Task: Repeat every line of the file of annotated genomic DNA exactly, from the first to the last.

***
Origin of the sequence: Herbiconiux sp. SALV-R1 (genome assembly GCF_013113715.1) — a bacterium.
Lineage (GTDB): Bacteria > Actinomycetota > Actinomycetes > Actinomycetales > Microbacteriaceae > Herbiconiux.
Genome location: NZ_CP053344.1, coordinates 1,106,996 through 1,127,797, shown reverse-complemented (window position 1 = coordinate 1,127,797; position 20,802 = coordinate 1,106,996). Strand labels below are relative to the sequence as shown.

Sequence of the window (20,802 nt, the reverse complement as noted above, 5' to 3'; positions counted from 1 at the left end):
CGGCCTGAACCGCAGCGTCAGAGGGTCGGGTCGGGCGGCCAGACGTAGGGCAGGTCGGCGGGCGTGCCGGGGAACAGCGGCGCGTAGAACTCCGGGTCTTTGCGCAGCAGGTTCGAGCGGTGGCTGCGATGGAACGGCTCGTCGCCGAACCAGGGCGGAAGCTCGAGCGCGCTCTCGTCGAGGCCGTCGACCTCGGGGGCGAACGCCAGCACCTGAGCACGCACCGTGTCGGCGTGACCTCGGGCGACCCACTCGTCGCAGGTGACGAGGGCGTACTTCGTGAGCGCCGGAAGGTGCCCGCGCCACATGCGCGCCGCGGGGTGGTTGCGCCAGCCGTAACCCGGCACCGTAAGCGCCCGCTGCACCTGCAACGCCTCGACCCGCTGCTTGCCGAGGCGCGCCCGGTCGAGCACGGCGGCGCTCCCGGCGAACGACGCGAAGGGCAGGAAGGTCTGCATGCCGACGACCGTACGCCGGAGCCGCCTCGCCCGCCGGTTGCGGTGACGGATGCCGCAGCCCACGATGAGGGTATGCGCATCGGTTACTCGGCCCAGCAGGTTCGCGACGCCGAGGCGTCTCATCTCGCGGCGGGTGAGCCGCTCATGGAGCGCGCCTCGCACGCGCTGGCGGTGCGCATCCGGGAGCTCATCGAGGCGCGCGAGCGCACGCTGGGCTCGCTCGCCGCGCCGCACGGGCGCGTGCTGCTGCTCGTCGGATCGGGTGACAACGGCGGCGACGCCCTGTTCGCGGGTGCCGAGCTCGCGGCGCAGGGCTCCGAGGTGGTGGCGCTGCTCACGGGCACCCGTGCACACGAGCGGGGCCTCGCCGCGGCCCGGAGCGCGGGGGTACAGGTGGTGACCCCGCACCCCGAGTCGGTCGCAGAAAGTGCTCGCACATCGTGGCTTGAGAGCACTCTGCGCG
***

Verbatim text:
Origin of the sequence: Herbiconiux sp. SALV-R1 (genome assembly GCF_013113715.1) — a bacterium.
Lineage (GTDB): Bacteria > Actinomycetota > Actinomycetes > Actinomycetales > Microbacteriaceae > Herbiconiux.
Genome location: NZ_CP053344.1, coordinates 1,106,996 through 1,127,797, shown reverse-complemented (window position 1 = coordinate 1,127,797; position 20,802 = coordinate 1,106,996). Strand labels below are relative to the sequence as shown.

Sequence of the window (20,802 nt, the reverse complement as noted above, 5' to 3'; positions counted from 1 at the left end):
CGGCCTGAACCGCAGCGTCAGAGGGTCGGGTCGGGCGGCCAGACGTAGGGCAGGTCGGCGGGCGTGCCGGGGAACAGCGGCGCGTAGAACTCCGGGTCTTTGCGCAGCAGGTTCGAGCGGTGGCTGCGATGGAACGGCTCGTCGCCGAACCAGGGCGGAAGCTCGAGCGCGCTCTCGTCGAGGCCGTCGACCTCGGGGGCGAACGCCAGCACCTGAGCACGCACCGTGTCGGCGTGACCTCGGGCGACCCACTCGTCGCAGGTGACGAGGGCGTACTTCGTGAGCGCCGGAAGGTGCCCGCGCCACATGCGCGCCGCGGGGTGGTTGCGCCAGCCGTAACCCGGCACCGTAAGCGCCCGCTGCACCTGCAACGCCTCGACCCGCTGCTTGCCGAGGCGCGCCCGGTCGAGCACGGCGGCGCTCCCGGCGAACGACGCGAAGGGCAGGAAGGTCTGCATGCCGACGACCGTACGCCGGAGCCGCCTCGCCCGCCGGTTGCGGTGACGGATGCCGCAGCCCACGATGAGGGTATGCGCATCGGTTACTCGGCCCAGCAGGTTCGCGACGCCGAGGCGTCTCATCTCGCGGCGGGTGAGCCGCTCATGGAGCGCGCCTCGCACGCGCTGGCGGTGCGCATCCGGGAGCTCATCGAGGCGCGCGAGCGCACGCTGGGCTCGCTCGCCGCGCCGCACGGGCGCGTGCTGCTGCTCGTCGGATCGGGTGACAACGGCGGCGACGCCCTGTTCGCGGGTGCCGAGCTCGCGGCGCAGGGCTCCGAGGTGGTGGCGCTGCTCACGGGCACCCGTGCACACGAGCGGGGCCTCGCCGCGGCCCGGAGCGCGGGGGTACAGGTGGTGACCCCGCACCCCGAGTCGGTCGCAGAAAGTGCTCGCACATCGTGGCTTGAGAGCACTCTGCGCG